This is the principle of doing good and refers to the obligation to act for the benefit of others that is set out in codes of professional conduct, for example, pharmacists’ code of ethics and professional standards and guidance (Royal Pharmaceutical Society of Great Britain, 2009). Beneficence is referred to both physical and psychological benefits of actions and also related to acts of both commission and omission. Standards set for professionals by their regulatory bodies such as the General Pharmaceutical Council can be higher than those required by law. Therefore, in cases of negligence the standard applied is often that set by the relevant statutory body for its members.

Off-label and unlicensed prescribing

For a medicine to be licensed for use in a specific country, the manufacturer must obtain a marketing authorisation, formerly called the product license. This details the patients, conditions and purpose under which the medicine is licensed for use. Any medicine which does not have a marketing authorisation for the specific country where it is prescribed is termed ‘unlicensed’. Unlicensed medicines prescribed include new medicines undergoing clinical trial, those licensed and imported from another country but not licensed in the country where they are to be used. It also includes ‘specials’ manufactured to meet a specific patient’s needs or produced when two licensed medicines are mixed for administration.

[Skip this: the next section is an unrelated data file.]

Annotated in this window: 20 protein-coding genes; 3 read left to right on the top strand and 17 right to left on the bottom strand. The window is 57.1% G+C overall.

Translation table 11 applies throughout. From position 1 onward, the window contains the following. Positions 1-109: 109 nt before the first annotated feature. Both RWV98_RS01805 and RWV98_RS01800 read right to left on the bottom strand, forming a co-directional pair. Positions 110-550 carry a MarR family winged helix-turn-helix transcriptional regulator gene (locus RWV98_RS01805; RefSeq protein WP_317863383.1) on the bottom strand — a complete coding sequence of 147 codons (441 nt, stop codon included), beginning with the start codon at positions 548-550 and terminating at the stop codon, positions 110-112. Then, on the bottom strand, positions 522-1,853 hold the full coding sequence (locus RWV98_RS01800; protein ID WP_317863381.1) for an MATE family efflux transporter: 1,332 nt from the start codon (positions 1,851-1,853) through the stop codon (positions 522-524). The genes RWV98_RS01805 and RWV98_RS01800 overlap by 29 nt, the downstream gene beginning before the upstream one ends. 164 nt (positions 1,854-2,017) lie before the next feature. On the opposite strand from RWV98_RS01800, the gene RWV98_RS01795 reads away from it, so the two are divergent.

However, if a licensed medicine is prescribed outside that specified in the marketing authorisation then this is described as ‘off-label’. This happens in practice, for example many medicines are not licensed for use in children but are prescribed for them. In addition, some established medicines are prescribed for conditions outside their marketing authorisation, for example amitriptyline for neuropathic pain and azathioprine in Crohn’s disease. The British National Formulary includes information on off-label use as an annotation of ‘unlicensed indication’ to inform health care professionals. The details of a medicine’s marketing authorisation are provided in the Summary of Product Characteristics.